27 hours, 59 minutes and 59 seconds.
The Runny Nose Revival placed 7th out of 45 teams, averaging 8:40 mile pace. We got 3rd in our category, and we were all pretty excited about how well we did. We were only 32 seconds behind the team that placed ahead of us, which kind of killed us all as we thought about how we each could have taken 32 seconds off of our legs. Oh well, the important thing was that we had a blast running the relay!
The next order of business for our team was food. Everyone in my van was starving, and we headed into Crested Butte to grab burritos at Teocalli Tamale. I don’t know if it was all the running or the lack of sleep but the burrito at Teocalli was one of the best burritos of my life. The next order of business was showering. We checked into the Crested Butte hostel, took showers, and crashed for some much needed naps. I briefly woke up for some ice cream later that evening, but we called it an early night and went to bed around 9:30.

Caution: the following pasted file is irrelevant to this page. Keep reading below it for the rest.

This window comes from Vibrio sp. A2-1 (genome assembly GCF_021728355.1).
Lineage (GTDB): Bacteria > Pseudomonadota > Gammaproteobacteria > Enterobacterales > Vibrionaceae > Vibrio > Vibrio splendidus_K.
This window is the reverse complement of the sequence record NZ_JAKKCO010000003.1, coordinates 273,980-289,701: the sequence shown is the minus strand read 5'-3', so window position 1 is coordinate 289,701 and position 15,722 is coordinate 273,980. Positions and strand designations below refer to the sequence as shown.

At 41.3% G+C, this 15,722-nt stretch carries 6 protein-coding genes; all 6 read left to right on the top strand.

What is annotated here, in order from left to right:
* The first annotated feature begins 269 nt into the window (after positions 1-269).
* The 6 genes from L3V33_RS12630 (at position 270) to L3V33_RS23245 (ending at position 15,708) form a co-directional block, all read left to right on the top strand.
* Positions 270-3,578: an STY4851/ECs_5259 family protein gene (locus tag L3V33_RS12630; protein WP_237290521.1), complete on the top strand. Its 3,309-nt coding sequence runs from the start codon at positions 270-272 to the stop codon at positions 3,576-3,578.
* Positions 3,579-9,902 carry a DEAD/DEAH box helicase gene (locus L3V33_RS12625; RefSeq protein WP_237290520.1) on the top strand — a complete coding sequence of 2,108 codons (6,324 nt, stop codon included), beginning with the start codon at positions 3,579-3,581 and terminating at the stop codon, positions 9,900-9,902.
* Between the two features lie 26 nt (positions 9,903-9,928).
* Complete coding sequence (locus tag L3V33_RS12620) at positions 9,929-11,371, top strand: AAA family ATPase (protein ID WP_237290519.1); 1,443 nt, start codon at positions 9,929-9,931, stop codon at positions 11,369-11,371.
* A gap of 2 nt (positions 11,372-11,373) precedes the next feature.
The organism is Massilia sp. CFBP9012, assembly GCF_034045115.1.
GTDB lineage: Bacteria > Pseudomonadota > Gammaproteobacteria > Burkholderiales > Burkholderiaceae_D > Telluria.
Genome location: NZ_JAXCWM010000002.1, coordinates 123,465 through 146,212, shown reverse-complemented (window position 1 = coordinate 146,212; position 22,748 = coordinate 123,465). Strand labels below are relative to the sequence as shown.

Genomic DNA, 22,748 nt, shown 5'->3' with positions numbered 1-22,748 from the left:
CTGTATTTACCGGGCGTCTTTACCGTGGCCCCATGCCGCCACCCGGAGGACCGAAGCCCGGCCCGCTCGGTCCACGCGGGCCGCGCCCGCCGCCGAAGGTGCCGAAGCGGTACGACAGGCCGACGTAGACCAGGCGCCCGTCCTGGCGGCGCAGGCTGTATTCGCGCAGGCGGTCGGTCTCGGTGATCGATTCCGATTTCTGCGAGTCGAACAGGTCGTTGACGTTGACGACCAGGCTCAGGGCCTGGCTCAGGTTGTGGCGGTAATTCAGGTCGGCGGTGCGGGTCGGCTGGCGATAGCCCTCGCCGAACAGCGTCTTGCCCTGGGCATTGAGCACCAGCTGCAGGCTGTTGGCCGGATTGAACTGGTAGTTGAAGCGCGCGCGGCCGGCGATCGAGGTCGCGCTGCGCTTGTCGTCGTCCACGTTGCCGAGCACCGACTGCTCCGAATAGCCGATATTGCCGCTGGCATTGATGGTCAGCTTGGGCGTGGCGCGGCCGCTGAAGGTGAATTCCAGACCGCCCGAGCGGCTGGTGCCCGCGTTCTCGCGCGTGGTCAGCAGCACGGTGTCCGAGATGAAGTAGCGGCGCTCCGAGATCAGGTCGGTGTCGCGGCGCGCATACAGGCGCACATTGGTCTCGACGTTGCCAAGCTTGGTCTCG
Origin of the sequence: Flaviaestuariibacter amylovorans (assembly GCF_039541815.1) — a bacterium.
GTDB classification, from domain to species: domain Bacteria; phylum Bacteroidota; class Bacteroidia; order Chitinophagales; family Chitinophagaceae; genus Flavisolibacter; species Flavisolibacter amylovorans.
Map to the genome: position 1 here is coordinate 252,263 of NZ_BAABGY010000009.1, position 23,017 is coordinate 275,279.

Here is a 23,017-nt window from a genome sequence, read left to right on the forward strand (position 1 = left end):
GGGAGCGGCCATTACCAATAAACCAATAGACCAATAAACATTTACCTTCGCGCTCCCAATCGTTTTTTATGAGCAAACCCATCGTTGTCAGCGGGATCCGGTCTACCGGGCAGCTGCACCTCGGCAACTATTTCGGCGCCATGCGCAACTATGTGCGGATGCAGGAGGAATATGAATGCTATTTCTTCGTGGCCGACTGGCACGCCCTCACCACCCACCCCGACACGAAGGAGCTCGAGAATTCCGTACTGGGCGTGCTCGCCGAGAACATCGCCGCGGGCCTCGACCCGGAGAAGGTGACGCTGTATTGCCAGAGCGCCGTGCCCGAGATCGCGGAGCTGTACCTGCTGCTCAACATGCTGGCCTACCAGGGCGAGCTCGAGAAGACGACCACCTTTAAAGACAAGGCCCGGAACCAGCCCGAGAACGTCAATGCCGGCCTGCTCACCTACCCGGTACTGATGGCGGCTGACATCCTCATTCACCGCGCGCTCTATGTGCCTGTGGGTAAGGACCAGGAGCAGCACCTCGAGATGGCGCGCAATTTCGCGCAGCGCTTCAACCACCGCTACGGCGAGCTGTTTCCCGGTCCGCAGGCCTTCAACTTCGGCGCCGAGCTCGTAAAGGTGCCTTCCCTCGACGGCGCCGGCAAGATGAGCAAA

Naturally we went for a recovery hike the next morning. You can’t put a Paula in Crested Butte and not go on a hike! I did some searching on my iPhone and decided that we should hike to Judd Falls, a short two mile hike.
The worst part about my weekend? Leaving Crested Butte. I once tried really hard to move there. Like as in last April. Sigh. Someday I will end up there hopefully!
All in all, it was truly an epic weekend. And I can’t wait to do this relay thing all over again in less than ten days!